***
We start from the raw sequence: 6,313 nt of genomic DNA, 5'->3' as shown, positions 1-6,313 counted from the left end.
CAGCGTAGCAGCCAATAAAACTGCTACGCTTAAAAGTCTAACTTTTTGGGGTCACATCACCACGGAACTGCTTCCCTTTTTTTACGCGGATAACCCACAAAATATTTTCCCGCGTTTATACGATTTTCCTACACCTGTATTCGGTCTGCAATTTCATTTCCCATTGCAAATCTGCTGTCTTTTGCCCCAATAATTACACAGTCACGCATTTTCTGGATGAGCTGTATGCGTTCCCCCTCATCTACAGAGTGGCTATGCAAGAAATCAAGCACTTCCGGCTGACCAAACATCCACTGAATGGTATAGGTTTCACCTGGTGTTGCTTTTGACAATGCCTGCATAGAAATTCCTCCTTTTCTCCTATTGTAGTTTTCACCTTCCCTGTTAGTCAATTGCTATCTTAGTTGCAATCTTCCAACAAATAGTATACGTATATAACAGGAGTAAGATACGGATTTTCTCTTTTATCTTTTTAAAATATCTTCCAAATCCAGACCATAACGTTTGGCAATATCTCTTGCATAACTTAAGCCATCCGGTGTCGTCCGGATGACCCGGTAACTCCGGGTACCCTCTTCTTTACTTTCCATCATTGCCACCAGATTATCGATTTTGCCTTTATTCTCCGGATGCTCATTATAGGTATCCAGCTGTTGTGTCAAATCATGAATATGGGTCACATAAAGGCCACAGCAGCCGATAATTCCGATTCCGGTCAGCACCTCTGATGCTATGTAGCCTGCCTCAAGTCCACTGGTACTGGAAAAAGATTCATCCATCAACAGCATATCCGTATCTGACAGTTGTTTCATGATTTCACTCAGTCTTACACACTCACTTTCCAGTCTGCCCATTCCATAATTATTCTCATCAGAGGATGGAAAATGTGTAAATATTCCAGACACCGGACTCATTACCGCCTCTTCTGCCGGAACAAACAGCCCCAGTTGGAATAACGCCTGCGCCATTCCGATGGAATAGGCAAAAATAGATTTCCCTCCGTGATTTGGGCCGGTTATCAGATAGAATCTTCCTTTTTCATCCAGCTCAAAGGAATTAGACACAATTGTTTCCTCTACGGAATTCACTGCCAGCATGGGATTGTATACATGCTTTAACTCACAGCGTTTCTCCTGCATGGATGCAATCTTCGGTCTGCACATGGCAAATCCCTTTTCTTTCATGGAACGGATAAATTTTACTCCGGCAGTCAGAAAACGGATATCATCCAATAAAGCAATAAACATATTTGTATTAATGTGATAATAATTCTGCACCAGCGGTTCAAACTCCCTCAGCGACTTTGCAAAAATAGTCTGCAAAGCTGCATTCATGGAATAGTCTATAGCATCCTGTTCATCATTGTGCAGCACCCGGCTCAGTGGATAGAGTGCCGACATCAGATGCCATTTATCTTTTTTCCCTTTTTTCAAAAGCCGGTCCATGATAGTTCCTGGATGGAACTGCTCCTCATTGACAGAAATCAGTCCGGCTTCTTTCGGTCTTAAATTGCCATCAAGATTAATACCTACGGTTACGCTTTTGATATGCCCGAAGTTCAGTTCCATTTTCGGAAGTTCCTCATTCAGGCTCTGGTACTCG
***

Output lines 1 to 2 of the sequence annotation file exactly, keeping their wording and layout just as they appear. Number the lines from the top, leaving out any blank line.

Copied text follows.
We start from the raw sequence: 6,313 nt of genomic DNA, 5'->3' as shown, positions 1-6,313 counted from the left end.
CAGCGTAGCAGCCAATAAAACTGCTACGCTTAAAAGTCTAACTTTTTGGGGTCACATCACCACGGAACTGCTTCCCTTTTTTTACGCGGATAACCCACAAAATATTTTCCCGCGTTTATACGATTTTCCTACACCTGTATTCGGTCTGCAATTTCATTTCCCATTGCAAATCTGCTGTCTTTTGCCCCAATAATTACACAGTCACGCATTTTCTGGATGAGCTGTATGCGTTCCCCCTCATCTACAGAGTGGCTATGCAAGAAATCAAGCACTTCCGGCTGACCAAACATCCACTGAATGGTATAGGTTTCACCTGGTGTTGCTTTTGACAATGCCTGCATAGAAATTCCTCCTTTTCTCCTATTGTAGTTTTCACCTTCCCTGTTAGTCAATTGCTATCTTAGTTGCAATCTTCCAACAAATAGTATACGTATATAACAGGAGTAAGATACGGATTTTCTCTTTTATCTTTTTAAAATATCTTCCAAATCCAGACCATAACGTTTGGCAATATCTCTTGCATAACTTAAGCCATCCGGTGTCGTCCGGATGACCCGGTAACTCCGGGTACCCTCTTCTTTACTTTCCATCATTGCCACCAGATTATCGATTTTGCCTTTATTCTCCGGATGCTCATTATAGGTATCCAGCTGTTGTGTCAAATCATGAATATGGGTCACATAAAGGCCACAGCAGCCGATAATTCCGATTCCGGTCAGCACCTCTGATGCTATGTAGCCTGCCTCAAGTCCACTGGTACTGGAAAAAGATTCATCCATCAACAGCATATCCGTATCTGACAGTTGTTTCATGATTTCACTCAGTCTTACACACTCACTTTCCAGTCTGCCCATTCCATAATTATTCTCATCAGAGGATGGAAAATGTGTAAATATTCCAGACACCGGACTCATTACCGCCTCTTCTGCCGGAACAAACAGCCCCAGTTGGAATAACGCCTGCGCCATTCCGATGGAATAGGCAAAAATAGATTTCCCTCCGTGATTTGGGCCGGTTATCAGATAGAATCTTCCTTTTTCATCCAGCTCAAAGGAATTAGACACAATTGTTTCCTCTACGGAATTCACTGCCAGCATGGGATTGTATACATGCTTTAACTCACAGCGTTTCTCCTGCATGGATGCAATCTTCGGTCTGCACATGGCAAATCCCTTTTCTTTCATGGAACGGATAAATTTTACTCCGGCAGTCAGAAAACGGATATCATCCAATAAAGCAATAAACATATTTGTATTAATGTGATAATAATTCTGCACCAGCGGTTCAAACTCCCTCAGCGACTTTGCAAAAATAGTCTGCAAAGCTGCATTCATGGAATAGTCTATAGCATCCTGTTCATCATTGTGCAGCACCCGGCTCAGTGGATAGAGTGCCGACATCAGATGCCATTTATCTTTTTTCCCTTTTTTCAAAAGCCGGTCCATGATAGTTCCTGGATGGAACTGCTCCTCATTGACAGAAATCAGTCCGGCTTCTTTCGGTCTTAAATTGCCATCAAGATTAATACCTACGGTTACGCTTTTGATATGCCCGAAGTTCAGTTCCATTTTCGGAAGTTCCTCATTCAGGCTCTGGTACTCG